Thursday, July 12, 2012

Considering the Writing Life?

So many people think that writing is a mysterious, romantic profession. Okay, maybe they're right, sometimes. Mostly, it's hard work! This shouldn't discourage anyone from becoming a writer because anything that you want to do well takes effort. For the next few blogs, I am posting different aspect of the Writing Life to give you a picture of what it really means to be a freelance writer. My first blog reflects on The Patient Life.

There are many lessons derived from the Writing Life. Patience, a skill that I have practiced  at length yet not perfected, falls into the "derived" category. Whether I am patiently waiting to hear about a writing gig, anticipating an idea to come and relieve my writer's block or just waiting on a payment to arrive in the mail, the writing life is not for the impatient.

Experience has made me a fast typist. If writing success was based on typing ability, I'd be a guzillionaire! Okay, maybe not a guzillionaire, but pretty close. As writing is about creating thoughts that will hopefully have meaning to someone somewhere, my typing is an asset, but not quite enough. Acquiring those thoughts, organizing them into an order that makes sense and appeals to others requires much patience, at least for me. Maybe words just roll off your fingers well organized, deeply meaningful and full of potential, but I often find that patience is essential if I plan to produce any type of valuable content.

If you're considering the writing life, also consider how you'll respond when the gigs don't fall into your lap, the words won't come and your computer crashes in the middle of a tight deadline. While there are many wonderful aspects of being a writer, learning to live the patient life is vital.

If you're a writer, in what ways have you had to become patient?

Thursday, July 5, 2012

Need a writing idea?

Whenever people find out I am writer by profession, inevitably the conversation leads to an idea they have for publication. It is humorous to me how many people think that having an article or book idea is equivalent to actually doing the writing. Understandably, non-writers don't realize that the true work behind writing is getting the words on the paper in a way that is relevant and palatable. I am betting most people on the planet believe they have a great idea for a novel, but how many of them will ever take the time to sit down and write an outline or a chapter of that novel?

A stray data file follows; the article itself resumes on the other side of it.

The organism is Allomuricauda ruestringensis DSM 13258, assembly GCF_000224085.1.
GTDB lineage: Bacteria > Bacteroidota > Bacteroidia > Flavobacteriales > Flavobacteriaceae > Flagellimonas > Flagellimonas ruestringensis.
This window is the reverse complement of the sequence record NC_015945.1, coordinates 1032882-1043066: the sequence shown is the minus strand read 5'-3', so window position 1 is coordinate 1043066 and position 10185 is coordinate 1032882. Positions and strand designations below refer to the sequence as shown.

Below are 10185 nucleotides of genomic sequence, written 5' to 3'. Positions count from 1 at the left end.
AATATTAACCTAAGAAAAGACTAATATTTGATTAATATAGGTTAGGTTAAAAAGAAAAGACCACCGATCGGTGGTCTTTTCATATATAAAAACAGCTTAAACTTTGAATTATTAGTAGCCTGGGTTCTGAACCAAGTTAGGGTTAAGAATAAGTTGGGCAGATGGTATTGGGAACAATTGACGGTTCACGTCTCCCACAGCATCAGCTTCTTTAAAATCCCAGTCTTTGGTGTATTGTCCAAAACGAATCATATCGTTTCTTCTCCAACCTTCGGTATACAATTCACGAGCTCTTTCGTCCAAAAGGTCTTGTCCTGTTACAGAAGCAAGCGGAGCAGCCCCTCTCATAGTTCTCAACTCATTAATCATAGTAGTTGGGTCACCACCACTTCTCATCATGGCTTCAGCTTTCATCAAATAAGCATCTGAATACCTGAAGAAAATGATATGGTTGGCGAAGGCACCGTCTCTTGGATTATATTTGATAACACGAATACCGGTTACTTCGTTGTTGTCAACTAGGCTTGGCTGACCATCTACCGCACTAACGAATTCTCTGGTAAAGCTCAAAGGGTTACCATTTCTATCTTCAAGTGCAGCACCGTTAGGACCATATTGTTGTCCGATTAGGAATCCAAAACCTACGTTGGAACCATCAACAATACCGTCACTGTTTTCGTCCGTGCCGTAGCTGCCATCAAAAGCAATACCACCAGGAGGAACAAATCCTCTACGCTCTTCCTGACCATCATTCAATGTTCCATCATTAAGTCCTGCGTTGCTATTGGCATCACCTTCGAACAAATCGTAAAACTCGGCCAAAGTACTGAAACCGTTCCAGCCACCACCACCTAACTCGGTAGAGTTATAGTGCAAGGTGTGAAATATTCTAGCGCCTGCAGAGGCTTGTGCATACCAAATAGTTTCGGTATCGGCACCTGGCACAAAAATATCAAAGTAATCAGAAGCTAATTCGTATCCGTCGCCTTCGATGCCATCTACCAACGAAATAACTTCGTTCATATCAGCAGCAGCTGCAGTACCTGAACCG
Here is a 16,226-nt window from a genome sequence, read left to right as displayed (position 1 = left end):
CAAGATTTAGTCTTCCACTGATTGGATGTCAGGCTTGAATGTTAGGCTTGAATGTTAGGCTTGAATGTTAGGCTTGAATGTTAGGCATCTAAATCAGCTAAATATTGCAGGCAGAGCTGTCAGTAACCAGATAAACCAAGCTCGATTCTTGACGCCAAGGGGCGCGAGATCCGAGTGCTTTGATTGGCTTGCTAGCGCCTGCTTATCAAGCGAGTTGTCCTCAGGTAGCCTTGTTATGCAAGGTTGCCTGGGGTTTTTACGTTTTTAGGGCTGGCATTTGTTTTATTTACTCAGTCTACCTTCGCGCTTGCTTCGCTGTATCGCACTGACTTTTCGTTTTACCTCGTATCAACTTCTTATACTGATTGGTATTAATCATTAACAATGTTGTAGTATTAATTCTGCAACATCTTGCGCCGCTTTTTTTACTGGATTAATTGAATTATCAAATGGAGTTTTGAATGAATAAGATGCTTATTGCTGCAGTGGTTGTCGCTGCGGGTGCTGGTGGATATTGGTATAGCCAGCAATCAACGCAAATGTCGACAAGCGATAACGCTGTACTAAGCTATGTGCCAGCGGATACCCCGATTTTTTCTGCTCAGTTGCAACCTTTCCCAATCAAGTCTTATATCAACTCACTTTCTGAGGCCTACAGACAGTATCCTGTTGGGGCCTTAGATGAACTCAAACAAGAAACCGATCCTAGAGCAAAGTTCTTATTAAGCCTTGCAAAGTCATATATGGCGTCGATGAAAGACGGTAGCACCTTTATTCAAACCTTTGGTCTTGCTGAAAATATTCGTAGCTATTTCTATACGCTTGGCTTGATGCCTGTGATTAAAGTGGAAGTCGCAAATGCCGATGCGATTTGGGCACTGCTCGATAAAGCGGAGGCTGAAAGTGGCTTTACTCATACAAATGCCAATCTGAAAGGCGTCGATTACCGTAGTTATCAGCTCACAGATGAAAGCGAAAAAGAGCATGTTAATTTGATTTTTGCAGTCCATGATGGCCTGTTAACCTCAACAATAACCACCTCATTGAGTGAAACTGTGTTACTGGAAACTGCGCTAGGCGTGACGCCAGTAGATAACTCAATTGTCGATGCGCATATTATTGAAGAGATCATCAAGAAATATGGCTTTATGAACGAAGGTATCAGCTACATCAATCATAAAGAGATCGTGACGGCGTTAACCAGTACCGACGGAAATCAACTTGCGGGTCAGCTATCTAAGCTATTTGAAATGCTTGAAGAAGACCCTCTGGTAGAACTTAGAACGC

Moving from thought to action divides mankind between dreamers and doers. While doers are often also dreamers, the reverse isn't necessarily true. Outstanding writers may make writing look easy, but I don't know a writer who really views their job as "easy." I teach writing and I often talk to my students, many of whom have solid ideas, but may not have what it takes to develop to word pictures that allow readers to truly envision those ideas. I am always excited when I discover a young writer who can express on paper  what's in his or her head. 

Writing requires thinking and imagining, but that's only first step of the process that results in a completed work.

Tuesday, July 3, 2012

Who needs a schedule?

If my doctor told me I had only six minutes to live, I wouldn't brood.  I'd type a little faster.  ~Isaac Asimov

The writing life leads me down so many different paths. I recently took about six months off to try working at a "regular joe." I went to work in the morning and came home each evening. Working 4-5 days a week, 8-10 hours per day, I found that my life became routine and not at all what I desired. I am not a creature of habit, I soon discovered. Although I really enjoyed the client interaction and felt good about the work I was doing, the regularity stifled me. I know many people find comfort in routine but I really don't. I think that's probably common with creative people and it can cause a number of issues. Gratefully, I am married to a man who is as flexible as I am and understands my need to schedule my time on my terms. 

If it was a matter of necessity, I could do a regular job again. My work ethic is my work ethic. But using my time the way that I most enjoy...writing what I choose, when I choose means so much to me. I am extremely thankful to once again be in the position to utilize my creativity and develop a schedule that feeds that creativity.

I've read about many authors who feel that it's not possible to produce enough if they don't have a formal office, write a certain number of hours a day and operate on a defined schedule. Are you a writer who needs structure and schedules or would you rather write on your couch, in a coffee shop or on the beach? Where do you write best?